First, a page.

I want to talk about my experiences of alopecia. I was ten years old when I discovered my first patch, I remember going to see a GP with my mother and I was told it was alopecia. He didn't refer me to a dermatologist that time. At that age I didn't really give the hair loss a second thought. The patch soon disappeared but three years later, I discovered another patch, this time it was joined by three others. I again went the GP who still supported his original diagnosis but this time referred me to a dermatologist who confirmed the diagnosis.
This Is Me
Being thirteen years old and suffering with hair loss was really hard. One of my worst experiences was when I went to one of the larger superstores. I had gone to buy a new CD with my friends but was refused entry unless I removed my cap. I explained to the security guard why I was wearing it but he was adamant I must remove it to get in. I'd never felt so embarrassed. I had people looking at me as though I was a naughty kid. I didn't know where to look. What little confidence I had left me right there. Afterwards I went straight home where I broke down in tears.
Over time my alopecia disappeared but I started to struggle with anxiety because I was always worried it would come back. Over the next fifteen years my patches came and went and I began to accept it was a part of me.
However, two years ago after going five years without any patches, my alopecia returned. It started with one really big patch then after a few weeks I had four. I just got on with things because I was used to this, I'd had patches on and off since I was ten, so this wasn't unusual.
Your Feelings are Valid
Things took a turn one morning when I noticed my eyebrows were falling out. I started to become more anxious than ever before. After a few months, I was hairless from head to toe, losing all of my hair was mentally tough on me. I felt like I was losing my identity, I looked in the mirror and I didn't recognise who was looking back. It took me down a dark path because I just didn't want to be me anymore. You become paranoid that everyone is either staring at you or talking about you. I didn't feel like I belonged anywhere. The worst thing for me was that I didn't talk about it. There is a stigma, especially for men when it comes to talking about health whether it's physical or mental.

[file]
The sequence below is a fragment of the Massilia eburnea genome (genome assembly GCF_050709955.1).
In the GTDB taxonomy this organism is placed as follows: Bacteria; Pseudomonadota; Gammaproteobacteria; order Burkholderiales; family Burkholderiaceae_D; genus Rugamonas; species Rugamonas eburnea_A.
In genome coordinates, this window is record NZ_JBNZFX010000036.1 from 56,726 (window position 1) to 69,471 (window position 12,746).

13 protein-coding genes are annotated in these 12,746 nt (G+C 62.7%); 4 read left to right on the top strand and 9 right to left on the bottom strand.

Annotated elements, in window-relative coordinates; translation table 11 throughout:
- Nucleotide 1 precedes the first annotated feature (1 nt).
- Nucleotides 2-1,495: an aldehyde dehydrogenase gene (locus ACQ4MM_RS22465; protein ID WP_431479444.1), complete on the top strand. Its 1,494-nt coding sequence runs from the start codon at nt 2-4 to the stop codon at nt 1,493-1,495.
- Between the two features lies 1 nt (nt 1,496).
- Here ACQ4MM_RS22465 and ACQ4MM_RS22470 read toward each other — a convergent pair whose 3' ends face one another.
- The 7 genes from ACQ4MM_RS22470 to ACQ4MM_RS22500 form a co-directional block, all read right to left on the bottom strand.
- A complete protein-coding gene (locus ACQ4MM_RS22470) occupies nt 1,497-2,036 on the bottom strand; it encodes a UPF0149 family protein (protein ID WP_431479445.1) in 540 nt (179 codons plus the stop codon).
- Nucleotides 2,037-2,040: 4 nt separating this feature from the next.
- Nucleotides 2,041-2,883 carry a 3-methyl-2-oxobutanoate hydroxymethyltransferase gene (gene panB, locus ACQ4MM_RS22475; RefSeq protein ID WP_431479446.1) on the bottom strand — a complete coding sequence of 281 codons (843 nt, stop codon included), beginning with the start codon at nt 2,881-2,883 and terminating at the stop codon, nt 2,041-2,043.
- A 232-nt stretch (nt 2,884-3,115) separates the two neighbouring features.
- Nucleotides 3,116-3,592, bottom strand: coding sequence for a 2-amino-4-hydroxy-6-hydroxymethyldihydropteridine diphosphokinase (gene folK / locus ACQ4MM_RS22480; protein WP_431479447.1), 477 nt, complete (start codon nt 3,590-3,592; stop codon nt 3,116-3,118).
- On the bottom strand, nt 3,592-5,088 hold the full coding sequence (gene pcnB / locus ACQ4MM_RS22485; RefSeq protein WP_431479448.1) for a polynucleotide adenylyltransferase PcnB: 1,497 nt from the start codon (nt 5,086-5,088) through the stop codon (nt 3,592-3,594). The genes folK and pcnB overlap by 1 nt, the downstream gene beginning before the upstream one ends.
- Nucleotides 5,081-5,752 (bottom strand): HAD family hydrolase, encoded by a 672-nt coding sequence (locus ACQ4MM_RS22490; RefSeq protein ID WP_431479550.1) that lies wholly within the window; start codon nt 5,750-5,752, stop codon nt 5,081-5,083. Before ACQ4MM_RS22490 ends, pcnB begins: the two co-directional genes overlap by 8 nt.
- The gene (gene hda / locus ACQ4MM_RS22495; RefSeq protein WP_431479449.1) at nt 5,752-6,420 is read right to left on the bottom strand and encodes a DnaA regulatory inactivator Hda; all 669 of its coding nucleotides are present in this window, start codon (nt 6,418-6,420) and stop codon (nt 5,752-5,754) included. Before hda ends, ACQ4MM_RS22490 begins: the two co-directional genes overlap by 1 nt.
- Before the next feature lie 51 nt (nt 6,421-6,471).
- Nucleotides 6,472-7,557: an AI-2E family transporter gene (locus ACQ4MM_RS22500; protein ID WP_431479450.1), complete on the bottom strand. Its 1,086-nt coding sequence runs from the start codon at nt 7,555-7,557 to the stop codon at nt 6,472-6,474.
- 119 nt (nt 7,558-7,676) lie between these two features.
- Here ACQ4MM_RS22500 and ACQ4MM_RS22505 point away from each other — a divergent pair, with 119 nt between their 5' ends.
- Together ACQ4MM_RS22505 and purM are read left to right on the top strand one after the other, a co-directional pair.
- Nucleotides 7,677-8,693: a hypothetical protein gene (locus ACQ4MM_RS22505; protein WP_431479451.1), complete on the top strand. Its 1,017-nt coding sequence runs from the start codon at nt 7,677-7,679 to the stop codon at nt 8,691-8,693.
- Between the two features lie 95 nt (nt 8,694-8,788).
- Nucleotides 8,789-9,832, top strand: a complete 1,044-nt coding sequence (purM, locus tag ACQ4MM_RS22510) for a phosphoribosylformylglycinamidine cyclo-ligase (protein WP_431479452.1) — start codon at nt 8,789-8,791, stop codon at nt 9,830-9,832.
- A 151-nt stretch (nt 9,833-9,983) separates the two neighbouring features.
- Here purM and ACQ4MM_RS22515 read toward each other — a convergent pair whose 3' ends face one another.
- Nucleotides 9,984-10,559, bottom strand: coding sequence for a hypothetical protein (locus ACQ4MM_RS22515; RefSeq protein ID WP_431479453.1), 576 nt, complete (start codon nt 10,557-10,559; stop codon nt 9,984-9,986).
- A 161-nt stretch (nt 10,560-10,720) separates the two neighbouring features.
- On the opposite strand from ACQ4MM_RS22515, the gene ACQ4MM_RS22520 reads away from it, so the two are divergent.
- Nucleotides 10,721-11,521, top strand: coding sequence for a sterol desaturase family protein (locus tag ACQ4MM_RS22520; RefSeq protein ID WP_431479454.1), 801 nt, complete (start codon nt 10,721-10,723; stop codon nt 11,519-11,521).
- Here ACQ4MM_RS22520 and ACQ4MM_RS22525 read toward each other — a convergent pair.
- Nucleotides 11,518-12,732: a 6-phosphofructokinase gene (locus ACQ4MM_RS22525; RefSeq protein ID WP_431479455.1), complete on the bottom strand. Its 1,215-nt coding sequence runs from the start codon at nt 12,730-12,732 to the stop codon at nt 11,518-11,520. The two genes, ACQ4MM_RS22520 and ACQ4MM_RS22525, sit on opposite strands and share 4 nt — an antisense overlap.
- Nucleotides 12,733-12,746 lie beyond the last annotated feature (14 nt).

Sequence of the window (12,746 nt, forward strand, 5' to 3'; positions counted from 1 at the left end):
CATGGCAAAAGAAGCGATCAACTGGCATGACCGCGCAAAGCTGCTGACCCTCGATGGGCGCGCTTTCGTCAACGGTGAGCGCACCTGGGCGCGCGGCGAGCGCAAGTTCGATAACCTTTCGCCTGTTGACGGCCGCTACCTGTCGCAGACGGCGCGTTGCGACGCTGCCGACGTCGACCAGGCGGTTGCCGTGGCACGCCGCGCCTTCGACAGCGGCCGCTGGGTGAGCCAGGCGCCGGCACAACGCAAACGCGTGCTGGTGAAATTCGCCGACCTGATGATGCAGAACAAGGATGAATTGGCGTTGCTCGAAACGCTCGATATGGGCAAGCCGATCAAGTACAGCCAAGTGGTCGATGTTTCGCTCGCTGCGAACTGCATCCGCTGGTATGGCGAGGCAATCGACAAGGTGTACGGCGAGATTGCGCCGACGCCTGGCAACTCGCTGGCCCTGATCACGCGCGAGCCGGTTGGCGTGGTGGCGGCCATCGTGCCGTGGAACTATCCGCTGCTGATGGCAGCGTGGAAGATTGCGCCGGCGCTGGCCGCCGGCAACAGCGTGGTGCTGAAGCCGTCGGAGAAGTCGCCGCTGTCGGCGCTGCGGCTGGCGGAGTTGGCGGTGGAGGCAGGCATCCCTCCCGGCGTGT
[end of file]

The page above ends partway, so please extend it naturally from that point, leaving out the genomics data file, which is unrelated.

Things started to turn around for me when I joined a group that was set up by AlopeciaUK
. I was able to read similar stories to my own. I wasn't alone anymore. I started to engage with likes on some posts that I related to which soon turned into comments. Before long I was posting about my own journey. Somehow, I found my brave.
I want people to know that alopecia is NOT just hair loss, it is so much more.
I now have my own Instagram account where I advocate for both alopecia and mental health. I've been really lucky to meet some amazing people through social media. I reached out to Matt Lucas who has been nothing but inspirational. After Skyping with him I felt I could conquer the world. I told him I was doing this blog for Models of Diversity and asked if he would do a quote for me. His quote is 'It's been great to chat to Dean about his experiences and witness how he's facing the challenges of alopecia'.
This Is Me
I have come to realise that we have to grow from our experiences. Having or not having hair does not define us. We are all beautiful in our own right. I'm not scared to be seen, I make no apologies, this is me.